As public anxiety over the arrest of Frank Gashumba, a political commentator and critic of the government, reaches fever pitch, a number of questions remain unanswered.
The unanswered questions have fuelled the public speculation as to why Gashumba was arrested, speculation that has now spread on the various social media platforms like a wild fire.
For most part of yesterday, The Nile Post tried to get answers to some of these intriguing questions but our efforts were futile as many of the army officials we contacted declined to comment on the matter further.
Those that talked declined to go on record or in detail.
The key questions remains: Why exactly was Gashumba arrested?
The UPDF, which carried out the arrest said on Tuesday that Gashumba was arrested because he was impersonating senior ministry of Defence to con foreign firms in dubious deals.
The army claimed he would convene meetings with his unsuspecting victims at some of the top hotels in Kampala and convince them that he was a representative of the ministry of defence.
In one of the meetings, Gashumba and his accomplices allegedly inked a $12 million dollar deal.
The UPDF also searched his home and allegedly discovered cocaine and marijuana.
Some analysts have punched holes into this charge. They say if indeed Gashumba was passing off as a ministry of Defence worker, he could not have pulled off this scheme without the help of some senior people in the ministry or in government.
In June 2016, Gashumba posted a photo of himself an army uniform on his Facebook page.
When some of his Facebook follower cautioned him against the move, he brushed off their fears, his tone conveying the kind of confidence of a person who knew his back was well covered.
Secondly, there are pictures of Gashumba, circulating on social media, when he is aboard a police chopper.
No one knows where he was headed but whatever the case, the photos showed that he has connections in the high places.
So could these connections have helped him pull off some of the alleged schemes?
And why did it take long for government “to realise” that Gashumba was impersonating defence ministry officials when he operated in plain sight and within the corridors of some of the top hotels. Is there something we don’t know?
Yet on the other hand, Gashumba cannot be said to be as clean as a whistle. He has previously been implicated in fraud related cases including forging documents.
In 2011, he was arrested and briefly detained on allegations of trying to defraud a Turkish company dealing in fire tenders of $28m (Shs79.9 billion) on pretext that they wanted to buy fire trucks on behalf of the Ugandan government.
the then deputy police spokesperson Vincent Ssekate told Daily Monitor at the time that “Gashumba and his accomplices are being held on charges of obtaining money by impersonation, pretence, forgery, uttering false documents and theft.”
That is not all.
In April 2008, a city businessman, Abdu Ssali dragged Gashumba to court where he was charged with obtaining Shs 800,000 from him by false pretence. Gashumba was released on a cash bail of Shs 100,000.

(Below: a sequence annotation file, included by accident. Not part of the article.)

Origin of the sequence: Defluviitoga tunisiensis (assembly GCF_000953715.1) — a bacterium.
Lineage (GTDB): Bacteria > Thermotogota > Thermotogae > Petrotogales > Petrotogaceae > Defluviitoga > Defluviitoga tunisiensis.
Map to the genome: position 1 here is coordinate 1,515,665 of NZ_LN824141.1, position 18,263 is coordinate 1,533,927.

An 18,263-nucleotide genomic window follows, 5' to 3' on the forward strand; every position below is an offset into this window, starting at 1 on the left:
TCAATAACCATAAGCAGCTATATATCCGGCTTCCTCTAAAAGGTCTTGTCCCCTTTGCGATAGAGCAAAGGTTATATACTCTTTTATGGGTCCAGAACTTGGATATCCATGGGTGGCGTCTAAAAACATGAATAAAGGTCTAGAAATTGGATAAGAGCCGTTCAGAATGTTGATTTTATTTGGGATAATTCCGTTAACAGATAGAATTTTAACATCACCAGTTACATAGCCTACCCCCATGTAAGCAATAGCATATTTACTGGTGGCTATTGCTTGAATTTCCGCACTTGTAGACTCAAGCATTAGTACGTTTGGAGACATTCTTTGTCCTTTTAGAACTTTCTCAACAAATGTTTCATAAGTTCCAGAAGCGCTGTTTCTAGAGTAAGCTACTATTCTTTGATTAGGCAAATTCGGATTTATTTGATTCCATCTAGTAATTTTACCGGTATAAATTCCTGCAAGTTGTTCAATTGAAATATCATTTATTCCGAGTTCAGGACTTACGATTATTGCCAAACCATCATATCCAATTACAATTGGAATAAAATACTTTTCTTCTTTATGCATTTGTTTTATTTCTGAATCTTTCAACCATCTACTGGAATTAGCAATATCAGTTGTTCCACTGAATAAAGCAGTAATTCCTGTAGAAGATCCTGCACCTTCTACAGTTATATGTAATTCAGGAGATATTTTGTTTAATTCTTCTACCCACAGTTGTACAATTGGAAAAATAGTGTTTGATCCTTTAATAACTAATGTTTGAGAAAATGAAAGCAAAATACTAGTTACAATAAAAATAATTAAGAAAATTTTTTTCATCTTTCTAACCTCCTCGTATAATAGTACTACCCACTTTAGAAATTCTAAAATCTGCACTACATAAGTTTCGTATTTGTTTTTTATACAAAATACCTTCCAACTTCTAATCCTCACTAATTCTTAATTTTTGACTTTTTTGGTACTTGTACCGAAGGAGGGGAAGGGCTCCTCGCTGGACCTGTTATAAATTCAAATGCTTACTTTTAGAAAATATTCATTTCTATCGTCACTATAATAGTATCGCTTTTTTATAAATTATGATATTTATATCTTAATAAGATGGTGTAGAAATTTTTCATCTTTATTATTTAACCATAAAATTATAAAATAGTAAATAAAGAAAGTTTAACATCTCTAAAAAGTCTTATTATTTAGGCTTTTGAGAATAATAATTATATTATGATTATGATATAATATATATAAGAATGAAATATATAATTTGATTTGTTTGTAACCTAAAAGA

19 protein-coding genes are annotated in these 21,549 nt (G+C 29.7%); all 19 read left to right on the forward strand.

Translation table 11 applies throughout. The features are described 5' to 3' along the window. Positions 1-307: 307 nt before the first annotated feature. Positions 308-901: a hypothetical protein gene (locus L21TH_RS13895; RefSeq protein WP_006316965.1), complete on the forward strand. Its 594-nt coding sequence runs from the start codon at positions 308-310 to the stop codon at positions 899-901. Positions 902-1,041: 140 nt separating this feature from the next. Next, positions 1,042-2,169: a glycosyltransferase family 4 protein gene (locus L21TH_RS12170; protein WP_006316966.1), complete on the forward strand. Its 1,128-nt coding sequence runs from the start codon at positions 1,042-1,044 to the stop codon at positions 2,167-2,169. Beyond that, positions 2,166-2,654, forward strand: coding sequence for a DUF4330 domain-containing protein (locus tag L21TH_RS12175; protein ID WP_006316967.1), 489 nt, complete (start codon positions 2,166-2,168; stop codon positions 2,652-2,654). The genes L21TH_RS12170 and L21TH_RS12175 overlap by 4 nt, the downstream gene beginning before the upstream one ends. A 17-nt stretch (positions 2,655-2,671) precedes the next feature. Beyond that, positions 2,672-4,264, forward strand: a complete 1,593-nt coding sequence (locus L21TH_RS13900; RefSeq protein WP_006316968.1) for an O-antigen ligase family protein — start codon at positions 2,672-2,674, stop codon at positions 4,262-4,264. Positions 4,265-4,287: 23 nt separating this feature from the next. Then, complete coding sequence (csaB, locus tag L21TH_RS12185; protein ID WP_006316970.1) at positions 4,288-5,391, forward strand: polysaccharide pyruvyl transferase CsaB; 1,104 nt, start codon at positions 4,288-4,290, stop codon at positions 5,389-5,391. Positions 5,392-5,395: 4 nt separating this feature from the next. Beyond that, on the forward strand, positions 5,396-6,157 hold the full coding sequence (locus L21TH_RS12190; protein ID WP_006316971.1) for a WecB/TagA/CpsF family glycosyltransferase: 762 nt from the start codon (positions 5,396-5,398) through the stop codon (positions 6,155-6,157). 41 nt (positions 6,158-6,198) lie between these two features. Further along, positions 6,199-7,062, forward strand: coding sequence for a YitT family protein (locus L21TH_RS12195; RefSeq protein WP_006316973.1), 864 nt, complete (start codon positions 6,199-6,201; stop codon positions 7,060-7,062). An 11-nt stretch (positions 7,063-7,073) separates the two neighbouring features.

Yet until the court pronounces itself on the latest allegations and until Gashumba’s side is heard, we cannot make a verdict.
Another question relates to the timing of his arrest. Gashumba, if indeed has been conning investors and security agencies knew this, why arrest him now not last month?
Gashumba has been critical of President Museveni’s attempt to lift the presidential age-limit and of his governance of the country.
In one of the last Facebook posts, on October 29, he wrote: “My God!!!!! Social media Fake news about Kale Kayihura is for World cup finals. M7, has successfully diverted Ugandans from #togikwatako.”
Rwomushana, another critic of government wrote on his Facebook page that Gashumba’s arrest was related to this post.
The third question relates to the army and CMI involvement in Gashumba’s arrest.
Some people have wondered: why wasn’t the police involved in the arrest and investigations of the charges labelled against Gashumba?
The UPDF said the deals Gashumba was trying to get into touched directly on the operations of the army hence its involvement. CMI is an intelligence unit of the army.
Yet there have been cases where the police has taken the lead in military related investigations.
The investigations, for instance into the botched Shs 2 billion arms deal with a Polish firm in October last year was was spear-headed by the police under the direct supervision of Kayihura.
It involved a civilian and a senior army officer.
Is there more than meets the eye in Gashumba’s case? Given his Rwandese origins, could it be related to the geo politics?
Until Gashumba is taken to the courts of law and each side puts forward their arguments, we may never get precise answers to these questions.
Yet in a country where conspiracy theories have become part of our daily conversations,Gashumba’s arrest and charges labelled against him have provided us with more “food” to chew on.